Month: <span>February 2016</span>


You can follow what’s going on at the Idaho Legislature in many ways besides the conventional news media and digital streaming. One of them is through the reports released by the Idaho Freedom Foundation.

Another, it turns out, is through podcasts – such as one released last week by state Representative Kelly Packer, a Republican from McCammon, on the subject of the IFF.

The IFF, which is run by Wayne Hoffman, has been a major presence at the Statehouse for some years. It has generated news-type reports on legislative activity, and also made clear its support or opposition to various pieces of legislation, which Hoffman is careful to say does not constitute lobbying. (Not everyone agrees with that.) Its most impactful activity, though, may be its regular scoring of legislators on a “freedom index,” which is derived from support or opposition to various pieces of legislation. The scores informally are used to describe Republicans as relatively conservative or not. Those ranking low may be attacked as RINOS (Republican in Name Only), which can be hazardous in a Republican primary.

(Ironically, all this matters far less to the Democrats, who’d face sharper questions if they scored well.)

This week, in response, legislator Packer said that. “I just had finally had enough. I wanted to push back.”

She said this on her regular podcast, available online to her constituents and others. (The web address for this one is Packer is no RINO, as her overall comments and past work as a Republican county chair make clear. But in her latest podcast (at about th 6:20 mark), she had some sharp words for IFF.

“It’s more concerted this session than it has been in the past,” she said. Packer said she was at one time supportive of the group: “I was looking forward to having someone that would provide an honest conservative view as well.” Now, she said, “They don’t like me,” and the feeling seems to be mutual.

“There are just a lot of ironies and hypocrisies that I see in place” she said. “With a 501(c)3 those people that donate to them get a full tax deduction, but the offset to that is that they’re not supposed to be able to lobby, and yet they do. And in fact in the campaign season for 2014, I believe, they put up billboards smearing good conservatives . . . another hypocrisy is they’re very un-transparent even though they ask everyone else to be transparent.”

Her immediate concerns run inside the statehouse: “I watch people selling their votes in order to get a certain score, and that is worrisome to me. When you put on blinders and you simply follow any organization and you just do what they want you to do, then how can you really be saying you’re representing your district or the people that put you here; how can you say in good conscience you’re doing your due diligence ad understanding the issues well enough to do the right thing every time? You’re not. You’re turning your power and vote over to that organization …”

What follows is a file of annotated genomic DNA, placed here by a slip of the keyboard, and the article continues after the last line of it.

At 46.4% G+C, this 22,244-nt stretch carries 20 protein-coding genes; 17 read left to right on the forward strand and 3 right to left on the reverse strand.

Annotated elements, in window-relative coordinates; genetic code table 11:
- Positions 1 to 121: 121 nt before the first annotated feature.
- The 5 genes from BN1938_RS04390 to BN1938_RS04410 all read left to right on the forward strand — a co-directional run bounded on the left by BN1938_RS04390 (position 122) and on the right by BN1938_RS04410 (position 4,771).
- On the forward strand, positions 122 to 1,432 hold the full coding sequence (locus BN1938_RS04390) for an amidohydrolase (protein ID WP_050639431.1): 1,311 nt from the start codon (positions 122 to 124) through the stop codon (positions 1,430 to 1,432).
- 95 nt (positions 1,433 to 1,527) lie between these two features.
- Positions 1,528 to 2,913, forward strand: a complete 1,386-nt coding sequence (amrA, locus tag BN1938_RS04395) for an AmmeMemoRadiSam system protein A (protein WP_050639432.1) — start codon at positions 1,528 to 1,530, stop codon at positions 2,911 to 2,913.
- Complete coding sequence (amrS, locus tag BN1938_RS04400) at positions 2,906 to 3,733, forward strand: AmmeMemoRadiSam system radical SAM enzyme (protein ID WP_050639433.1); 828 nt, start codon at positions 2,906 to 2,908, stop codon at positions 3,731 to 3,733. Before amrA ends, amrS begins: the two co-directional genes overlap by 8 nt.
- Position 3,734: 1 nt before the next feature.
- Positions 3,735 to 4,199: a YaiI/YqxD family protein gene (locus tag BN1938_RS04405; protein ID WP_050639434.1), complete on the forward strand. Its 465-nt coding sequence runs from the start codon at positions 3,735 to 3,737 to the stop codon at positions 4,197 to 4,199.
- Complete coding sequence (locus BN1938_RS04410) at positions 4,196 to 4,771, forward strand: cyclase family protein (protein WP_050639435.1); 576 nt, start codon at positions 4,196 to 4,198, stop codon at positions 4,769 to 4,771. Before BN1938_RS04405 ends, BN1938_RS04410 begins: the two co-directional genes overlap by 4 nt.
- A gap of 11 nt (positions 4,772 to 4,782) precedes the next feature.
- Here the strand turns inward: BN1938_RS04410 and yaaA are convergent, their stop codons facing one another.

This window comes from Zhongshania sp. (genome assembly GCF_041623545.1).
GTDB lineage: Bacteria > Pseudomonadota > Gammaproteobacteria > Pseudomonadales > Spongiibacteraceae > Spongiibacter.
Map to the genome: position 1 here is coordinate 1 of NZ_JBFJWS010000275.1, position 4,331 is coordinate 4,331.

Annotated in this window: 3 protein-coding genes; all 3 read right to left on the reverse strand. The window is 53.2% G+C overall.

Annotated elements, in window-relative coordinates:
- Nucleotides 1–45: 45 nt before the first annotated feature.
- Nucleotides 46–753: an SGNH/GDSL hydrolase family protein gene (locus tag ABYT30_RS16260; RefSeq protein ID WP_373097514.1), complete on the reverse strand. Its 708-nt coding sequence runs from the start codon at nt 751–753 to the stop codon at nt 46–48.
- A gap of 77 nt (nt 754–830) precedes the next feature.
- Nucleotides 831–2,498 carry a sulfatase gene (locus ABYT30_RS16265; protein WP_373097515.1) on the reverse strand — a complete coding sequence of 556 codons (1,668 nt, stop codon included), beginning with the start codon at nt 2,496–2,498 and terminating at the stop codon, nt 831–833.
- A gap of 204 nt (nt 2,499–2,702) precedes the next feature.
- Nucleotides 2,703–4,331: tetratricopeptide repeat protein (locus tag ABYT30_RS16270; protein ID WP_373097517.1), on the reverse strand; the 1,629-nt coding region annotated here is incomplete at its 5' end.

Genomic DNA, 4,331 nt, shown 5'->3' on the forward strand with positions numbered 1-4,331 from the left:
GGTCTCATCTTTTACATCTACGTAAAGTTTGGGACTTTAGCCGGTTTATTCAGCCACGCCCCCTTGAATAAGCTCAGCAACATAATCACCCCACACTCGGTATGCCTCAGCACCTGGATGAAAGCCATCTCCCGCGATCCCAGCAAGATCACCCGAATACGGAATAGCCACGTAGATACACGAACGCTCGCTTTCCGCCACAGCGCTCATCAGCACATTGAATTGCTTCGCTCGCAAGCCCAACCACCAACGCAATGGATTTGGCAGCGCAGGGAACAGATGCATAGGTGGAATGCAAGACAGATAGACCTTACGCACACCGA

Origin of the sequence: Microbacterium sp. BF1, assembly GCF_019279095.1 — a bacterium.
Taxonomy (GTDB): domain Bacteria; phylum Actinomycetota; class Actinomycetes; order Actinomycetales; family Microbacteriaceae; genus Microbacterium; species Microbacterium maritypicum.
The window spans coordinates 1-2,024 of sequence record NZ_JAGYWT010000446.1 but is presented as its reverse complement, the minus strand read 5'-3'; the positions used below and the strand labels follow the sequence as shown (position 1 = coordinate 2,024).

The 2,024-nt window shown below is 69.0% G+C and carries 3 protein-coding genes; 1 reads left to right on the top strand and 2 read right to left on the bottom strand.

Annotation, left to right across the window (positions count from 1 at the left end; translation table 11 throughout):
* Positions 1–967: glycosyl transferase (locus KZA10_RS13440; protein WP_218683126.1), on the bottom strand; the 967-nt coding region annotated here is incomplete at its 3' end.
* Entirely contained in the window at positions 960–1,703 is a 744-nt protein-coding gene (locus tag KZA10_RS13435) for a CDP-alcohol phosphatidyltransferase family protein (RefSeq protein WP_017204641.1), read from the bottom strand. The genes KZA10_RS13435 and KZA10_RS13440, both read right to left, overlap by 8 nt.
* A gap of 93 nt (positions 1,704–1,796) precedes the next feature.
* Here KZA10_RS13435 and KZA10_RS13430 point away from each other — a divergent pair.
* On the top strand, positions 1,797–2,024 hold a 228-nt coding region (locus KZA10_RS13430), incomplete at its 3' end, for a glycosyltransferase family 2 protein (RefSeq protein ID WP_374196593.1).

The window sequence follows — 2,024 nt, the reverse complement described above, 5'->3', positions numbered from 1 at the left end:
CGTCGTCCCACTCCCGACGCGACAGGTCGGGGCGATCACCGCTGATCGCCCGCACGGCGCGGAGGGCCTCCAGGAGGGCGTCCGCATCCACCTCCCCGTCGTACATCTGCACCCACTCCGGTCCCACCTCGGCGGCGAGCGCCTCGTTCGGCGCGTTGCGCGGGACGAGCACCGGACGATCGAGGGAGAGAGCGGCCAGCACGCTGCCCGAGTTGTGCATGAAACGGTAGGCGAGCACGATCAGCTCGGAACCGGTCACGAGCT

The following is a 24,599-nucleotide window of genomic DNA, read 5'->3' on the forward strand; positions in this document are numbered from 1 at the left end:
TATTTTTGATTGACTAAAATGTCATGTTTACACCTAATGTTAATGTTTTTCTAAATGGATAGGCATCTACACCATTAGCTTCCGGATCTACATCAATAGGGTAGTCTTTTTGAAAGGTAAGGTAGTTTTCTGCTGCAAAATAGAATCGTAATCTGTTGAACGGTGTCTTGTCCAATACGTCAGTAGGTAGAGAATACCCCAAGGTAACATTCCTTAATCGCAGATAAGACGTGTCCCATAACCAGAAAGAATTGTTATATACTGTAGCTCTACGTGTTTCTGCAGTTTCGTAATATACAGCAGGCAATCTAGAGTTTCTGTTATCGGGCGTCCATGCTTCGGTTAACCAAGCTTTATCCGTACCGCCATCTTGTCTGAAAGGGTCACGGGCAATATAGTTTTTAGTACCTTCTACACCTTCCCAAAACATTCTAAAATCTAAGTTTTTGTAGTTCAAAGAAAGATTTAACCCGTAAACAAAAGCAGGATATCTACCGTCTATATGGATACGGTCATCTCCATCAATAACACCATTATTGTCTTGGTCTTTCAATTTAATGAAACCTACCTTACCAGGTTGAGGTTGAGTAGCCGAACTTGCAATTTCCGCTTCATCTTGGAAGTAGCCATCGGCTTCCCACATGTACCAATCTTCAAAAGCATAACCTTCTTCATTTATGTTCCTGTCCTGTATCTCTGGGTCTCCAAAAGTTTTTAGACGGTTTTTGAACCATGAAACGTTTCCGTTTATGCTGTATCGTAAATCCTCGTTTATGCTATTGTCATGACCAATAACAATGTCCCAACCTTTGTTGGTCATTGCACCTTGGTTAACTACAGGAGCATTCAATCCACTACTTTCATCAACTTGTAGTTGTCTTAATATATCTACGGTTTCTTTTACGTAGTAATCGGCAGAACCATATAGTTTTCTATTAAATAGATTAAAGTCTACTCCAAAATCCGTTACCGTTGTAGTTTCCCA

For several years, the IFF report card has been an influential medium within the Idaho Legislature. But as Packer’s podcasts show, there’s growing potential for other new media to counter and compete with it, which may come as a relief to a number of legislators and to many of their constituents.



Thursday night, Boise Democrats had two schedule-overlapping political events to choose from, both with reverberations in presidential politics.

One was the campaign kick off, at a downtown eatery, for TJ Thomson who is running for Ada County commissioner. Thomson’s political task is difficult (while Boise leans Democratic, Ada overall leans Republican), but not impossible for a well-organized candidate. And Thomson, a young and energetic candidate, will be nothing if not organized. For evidence, consider the 2008 primary (not general) campaign in Idaho for Barack Obama. It was extremely well organized – Obama won – and Thomson was one of its main leaders. A year later he was elected to the Boise City Council, where he still serves.

The other event was a campaign organizing event held at the home of former Representative Larry La Rocco, for a Democratic presidential contender of 2008 and today: Hillary Clinton. Some Democrats tried to scramble from one event to another.

I’m not suggesting here that these activities neatly split Clinton Democrats from those backing Vermont Senator Bernie Sanders; that didn’t seem to be the case. Based on what I heard from a bunch of Idaho Democrats this week, however, the race between the two in Idaho appears to be highly competitive. It is, in other words, a lot different from 2008 battle when one candidate, Obama, swept Idaho so decisively that Idaho became one of his best nomination wins anywhere in the country.

This time, in contrast, no one seemed entirely confident in predicting who will prevail when Idaho Democrats caucus on March 22.